Purpose

The purpose of this paper is to provide an overview of a recent Court of Appeal case regarding the Securities and Futures Commission’s (SFC’s) powers to seek remedial orders with respect to market misconduct.

Design/methodology/approach

This paper summarises the decision of the Court of First Instance and the judgement on appeal to the Court of Appeal, and the practical implications for financial institutions in preventing and detecting the disclosure and use of confidential material price-sensitive information.

Findings

The Court of Appeal’s decision reconfirms the extensive powers of the SFC to pursue conduct involving insider dealing, including where this involves trading in overseas-listed shares and a substantial measure of the elements of the offence that occurred in Hong Kong. The decision also affirms the breadth of the SFC’s powers to seek remedial orders against anyone involved in such offences, even where the person is unaware of the particular contravention.

Practical implications

Organisations should ensure they have adequate systems and controls established to prevent and detect the disclosure or use by employees of confidential material price-sensitive information, including strong information barriers. Insider dealing policies should also expressly cover both Hong Kong and overseas-listed securities, and employees should be given regular training to ensure that they are aware of their obligations with respect to such inside information.

Originality/value

This paper presents a summary that assesses developments in the case of law regarding the SFC’s powers to pursue remedial orders by experienced contentious regulatory lawyers.

Details

Journal of Investment Compliance, vol. 19 no. 2
Type: Research Article
ISSN: 1528-5812

Keywords

Article
Publication date: 16 June 2021

Robert James Thomas, Gareth Reginald Terence White and Anthony Samuel

The purpose of this research is to understand what motivates 7–11-year-old children to participate in online brand communities (OBCs). Prior research has concentrated on…

Abstract

Purpose

The purpose of this research is to understand what motivates 7–11-year-old children to participate in online brand communities (OBCs). Prior research has concentrated on prescriptive product categories (games and gaming), predominantly adolescent groups and the social aspects of community engagement and actual behaviour within communities, rather than the motivations to participate with the OBC. This has ultimately limited what has been gleaned, both theoretically and managerially, from this important segment.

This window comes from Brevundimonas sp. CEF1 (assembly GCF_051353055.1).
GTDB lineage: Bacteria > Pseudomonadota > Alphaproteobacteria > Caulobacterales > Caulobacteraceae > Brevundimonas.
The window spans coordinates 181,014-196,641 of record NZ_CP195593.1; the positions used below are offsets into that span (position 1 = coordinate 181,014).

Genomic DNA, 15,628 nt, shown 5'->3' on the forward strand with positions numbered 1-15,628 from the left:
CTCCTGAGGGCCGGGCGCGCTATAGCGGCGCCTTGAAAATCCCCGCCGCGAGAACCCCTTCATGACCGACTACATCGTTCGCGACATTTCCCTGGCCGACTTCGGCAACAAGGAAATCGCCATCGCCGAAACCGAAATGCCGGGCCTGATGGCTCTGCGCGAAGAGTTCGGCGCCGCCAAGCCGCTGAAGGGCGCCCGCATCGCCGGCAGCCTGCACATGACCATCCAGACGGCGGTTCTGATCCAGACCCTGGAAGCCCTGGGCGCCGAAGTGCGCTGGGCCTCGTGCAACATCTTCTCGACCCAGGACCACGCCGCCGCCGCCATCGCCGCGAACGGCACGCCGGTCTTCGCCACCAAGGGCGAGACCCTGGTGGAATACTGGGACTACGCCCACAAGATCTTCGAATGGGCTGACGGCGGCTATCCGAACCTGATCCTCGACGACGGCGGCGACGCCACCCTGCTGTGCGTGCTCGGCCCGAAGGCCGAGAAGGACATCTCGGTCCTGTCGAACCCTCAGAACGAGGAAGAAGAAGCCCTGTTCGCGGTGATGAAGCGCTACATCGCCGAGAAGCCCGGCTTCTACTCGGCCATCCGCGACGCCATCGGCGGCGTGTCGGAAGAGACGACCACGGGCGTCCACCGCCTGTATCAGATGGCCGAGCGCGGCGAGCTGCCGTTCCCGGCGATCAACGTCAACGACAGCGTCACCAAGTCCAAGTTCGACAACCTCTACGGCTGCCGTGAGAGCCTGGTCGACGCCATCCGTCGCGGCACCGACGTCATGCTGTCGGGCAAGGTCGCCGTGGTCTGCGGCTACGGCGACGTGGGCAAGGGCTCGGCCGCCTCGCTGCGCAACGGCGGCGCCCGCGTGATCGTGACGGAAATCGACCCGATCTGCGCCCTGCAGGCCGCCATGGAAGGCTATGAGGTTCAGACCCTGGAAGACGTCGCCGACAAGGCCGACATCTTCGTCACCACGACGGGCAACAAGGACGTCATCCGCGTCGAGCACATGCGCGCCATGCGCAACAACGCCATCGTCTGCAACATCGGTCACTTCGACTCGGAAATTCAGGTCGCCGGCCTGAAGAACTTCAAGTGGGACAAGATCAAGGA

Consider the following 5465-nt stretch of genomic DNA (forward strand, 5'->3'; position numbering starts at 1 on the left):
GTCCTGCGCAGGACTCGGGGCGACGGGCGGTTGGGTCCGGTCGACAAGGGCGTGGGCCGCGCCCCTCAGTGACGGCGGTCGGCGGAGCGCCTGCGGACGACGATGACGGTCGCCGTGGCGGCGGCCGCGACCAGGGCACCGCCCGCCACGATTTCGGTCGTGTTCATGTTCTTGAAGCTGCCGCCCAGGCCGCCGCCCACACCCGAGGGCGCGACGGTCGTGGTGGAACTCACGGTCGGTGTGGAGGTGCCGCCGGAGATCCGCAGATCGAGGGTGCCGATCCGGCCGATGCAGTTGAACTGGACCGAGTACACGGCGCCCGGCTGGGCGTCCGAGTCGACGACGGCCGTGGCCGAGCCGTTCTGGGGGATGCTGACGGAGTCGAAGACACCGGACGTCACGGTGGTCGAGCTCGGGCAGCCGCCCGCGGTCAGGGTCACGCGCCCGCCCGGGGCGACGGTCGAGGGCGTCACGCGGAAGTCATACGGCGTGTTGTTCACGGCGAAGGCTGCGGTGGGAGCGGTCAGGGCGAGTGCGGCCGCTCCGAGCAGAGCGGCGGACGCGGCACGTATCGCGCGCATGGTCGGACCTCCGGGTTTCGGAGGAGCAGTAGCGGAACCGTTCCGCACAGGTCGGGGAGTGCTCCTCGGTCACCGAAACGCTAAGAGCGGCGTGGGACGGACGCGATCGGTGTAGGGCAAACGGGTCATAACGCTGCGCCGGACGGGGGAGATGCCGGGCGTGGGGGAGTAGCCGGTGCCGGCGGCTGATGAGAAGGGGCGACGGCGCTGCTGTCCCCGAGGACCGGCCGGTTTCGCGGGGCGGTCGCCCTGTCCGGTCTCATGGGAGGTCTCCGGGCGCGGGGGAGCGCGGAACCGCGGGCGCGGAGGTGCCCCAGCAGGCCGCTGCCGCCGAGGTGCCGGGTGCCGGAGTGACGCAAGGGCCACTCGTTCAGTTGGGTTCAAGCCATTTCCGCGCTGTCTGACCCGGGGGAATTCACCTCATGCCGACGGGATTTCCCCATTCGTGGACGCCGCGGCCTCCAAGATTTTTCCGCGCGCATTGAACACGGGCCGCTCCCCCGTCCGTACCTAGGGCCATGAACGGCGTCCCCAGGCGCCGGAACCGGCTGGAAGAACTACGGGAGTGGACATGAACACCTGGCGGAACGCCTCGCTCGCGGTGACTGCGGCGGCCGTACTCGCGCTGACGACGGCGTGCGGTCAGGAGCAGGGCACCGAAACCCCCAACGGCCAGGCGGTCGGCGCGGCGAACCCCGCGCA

Design/methodology/approach

An interpretive, longitudinal position is adopted, using a sample of 261 children (113 male and 148 female) from across the UK, using event-based diaries over a 12-month period, generating 2,224 entries.

Findings

Data indicate that children are motivated to participate in a brand community for four reasons: to support and ameliorate pre-purchase anxieties, resolve interpersonal conflicts, exact social dominance in terms of product ownership and perceptions of product knowledge and to actively engage in digitalised pester power. The study also reveals that certain motivational aspects such as conflict resolution and exacting dominance, are gender-specific.

Research limitations/implications

Knowledge of children’s motivation to engage with OBCs is important for marketers and brand managers alike as the data reveal markedly different stimuli when compared to known adult behaviours in the field. Given the nature of the study, scope exists for significant future research.

Practical implications

The study reveals behaviours that will assist brand managers in further understanding the complex and untraditional relationships that children have with brands and OBCs.

Originality/value

This study makes a novel examination of a hitherto little-explored segment of consumers. In doing so, it uncovers the theoretical and practical characteristics of child consumers that contemporary, adult-focussed literature does not recognise. The paper makes an additional contribution to theory by positing four new behavioural categories relating to community engagement – dependers, defusers, demanders and dominators – and four new motivational factors which are fundamentally different from adult taxonomies – social hegemony, parental persuasion, dilemma solving and conflict resolution.

Details

European Journal of Marketing, vol. 55 no. 8
Type: Research Article
ISSN: 0309-0566

Keywords

Article
Publication date: 10 February 2021

Robert James Thomas, Gareth Reginald Terence White and Anthony Samuel

The purpose of this paper is to explore the social and personal drivers of co-creation in children.

Abstract

Purpose

The purpose of this paper is to explore the social and personal drivers of co-creation in children.

Design/methodology/approach